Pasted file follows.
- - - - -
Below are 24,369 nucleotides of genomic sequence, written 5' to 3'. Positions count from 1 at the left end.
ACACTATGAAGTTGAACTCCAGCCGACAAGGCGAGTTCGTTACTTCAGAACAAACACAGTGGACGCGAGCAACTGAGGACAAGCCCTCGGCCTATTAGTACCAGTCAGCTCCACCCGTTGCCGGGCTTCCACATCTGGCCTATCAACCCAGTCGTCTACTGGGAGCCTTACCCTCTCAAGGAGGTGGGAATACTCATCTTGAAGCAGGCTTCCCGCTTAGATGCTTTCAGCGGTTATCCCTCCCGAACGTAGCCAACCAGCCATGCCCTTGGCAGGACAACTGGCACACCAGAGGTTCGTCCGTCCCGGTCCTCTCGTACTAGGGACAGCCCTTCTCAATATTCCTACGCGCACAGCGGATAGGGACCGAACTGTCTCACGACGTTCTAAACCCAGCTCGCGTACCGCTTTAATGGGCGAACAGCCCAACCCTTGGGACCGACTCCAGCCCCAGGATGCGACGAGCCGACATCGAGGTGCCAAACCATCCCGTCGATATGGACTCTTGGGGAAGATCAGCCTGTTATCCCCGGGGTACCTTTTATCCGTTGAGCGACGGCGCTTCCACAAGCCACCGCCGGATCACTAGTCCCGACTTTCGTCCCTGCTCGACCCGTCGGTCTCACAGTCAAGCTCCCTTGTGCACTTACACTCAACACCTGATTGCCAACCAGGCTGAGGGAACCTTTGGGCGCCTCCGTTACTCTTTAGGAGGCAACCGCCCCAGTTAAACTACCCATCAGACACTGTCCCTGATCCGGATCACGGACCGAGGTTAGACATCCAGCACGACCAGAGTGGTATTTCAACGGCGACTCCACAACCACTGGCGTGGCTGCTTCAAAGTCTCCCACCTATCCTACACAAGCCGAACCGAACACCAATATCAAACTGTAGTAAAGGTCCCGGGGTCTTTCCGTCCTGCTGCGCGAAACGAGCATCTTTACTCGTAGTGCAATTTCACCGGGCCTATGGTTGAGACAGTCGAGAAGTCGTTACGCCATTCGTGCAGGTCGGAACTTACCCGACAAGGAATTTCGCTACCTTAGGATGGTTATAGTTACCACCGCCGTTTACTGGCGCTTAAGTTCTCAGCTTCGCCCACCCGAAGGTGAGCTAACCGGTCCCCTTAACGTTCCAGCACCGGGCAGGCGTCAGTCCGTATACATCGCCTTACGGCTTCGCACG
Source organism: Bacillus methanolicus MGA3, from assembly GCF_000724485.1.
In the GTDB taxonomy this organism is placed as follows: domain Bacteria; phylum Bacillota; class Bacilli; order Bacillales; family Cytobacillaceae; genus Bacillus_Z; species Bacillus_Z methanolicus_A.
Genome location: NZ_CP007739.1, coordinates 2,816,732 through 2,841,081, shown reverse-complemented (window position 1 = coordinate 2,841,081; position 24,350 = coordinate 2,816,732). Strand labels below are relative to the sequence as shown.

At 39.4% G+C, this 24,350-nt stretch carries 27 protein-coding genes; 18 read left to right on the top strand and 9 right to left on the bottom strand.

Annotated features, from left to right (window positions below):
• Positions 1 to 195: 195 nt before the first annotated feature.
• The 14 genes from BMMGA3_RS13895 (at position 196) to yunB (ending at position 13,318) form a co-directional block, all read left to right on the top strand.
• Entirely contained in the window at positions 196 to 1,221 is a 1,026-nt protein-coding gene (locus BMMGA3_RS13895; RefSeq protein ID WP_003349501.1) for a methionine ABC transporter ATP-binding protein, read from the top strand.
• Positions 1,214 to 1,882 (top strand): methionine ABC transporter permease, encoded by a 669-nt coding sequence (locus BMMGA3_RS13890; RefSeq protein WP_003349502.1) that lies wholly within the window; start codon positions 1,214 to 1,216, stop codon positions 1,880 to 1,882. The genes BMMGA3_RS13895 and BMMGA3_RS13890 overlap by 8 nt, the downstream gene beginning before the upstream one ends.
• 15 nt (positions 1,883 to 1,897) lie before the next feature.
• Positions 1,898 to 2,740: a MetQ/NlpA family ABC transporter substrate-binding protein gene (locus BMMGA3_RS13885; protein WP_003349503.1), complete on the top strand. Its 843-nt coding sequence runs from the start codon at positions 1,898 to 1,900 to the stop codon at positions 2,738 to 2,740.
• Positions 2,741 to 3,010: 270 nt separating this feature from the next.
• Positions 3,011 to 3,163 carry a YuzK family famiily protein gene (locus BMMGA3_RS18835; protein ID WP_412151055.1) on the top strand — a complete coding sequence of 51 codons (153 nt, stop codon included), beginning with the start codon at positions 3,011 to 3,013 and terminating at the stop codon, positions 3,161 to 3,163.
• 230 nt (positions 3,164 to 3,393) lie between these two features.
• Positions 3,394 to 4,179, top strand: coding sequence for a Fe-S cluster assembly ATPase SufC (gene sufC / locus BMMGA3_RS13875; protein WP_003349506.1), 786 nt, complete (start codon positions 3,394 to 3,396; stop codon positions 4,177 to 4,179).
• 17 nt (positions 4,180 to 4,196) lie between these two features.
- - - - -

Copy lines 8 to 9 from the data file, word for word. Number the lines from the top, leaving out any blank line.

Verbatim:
• Positions 1 to 195: 195 nt before the first annotated feature.
• The 14 genes from BMMGA3_RS13895 (at position 196) to yunB (ending at position 13,318) form a co-directional block, all read left to right on the top strand.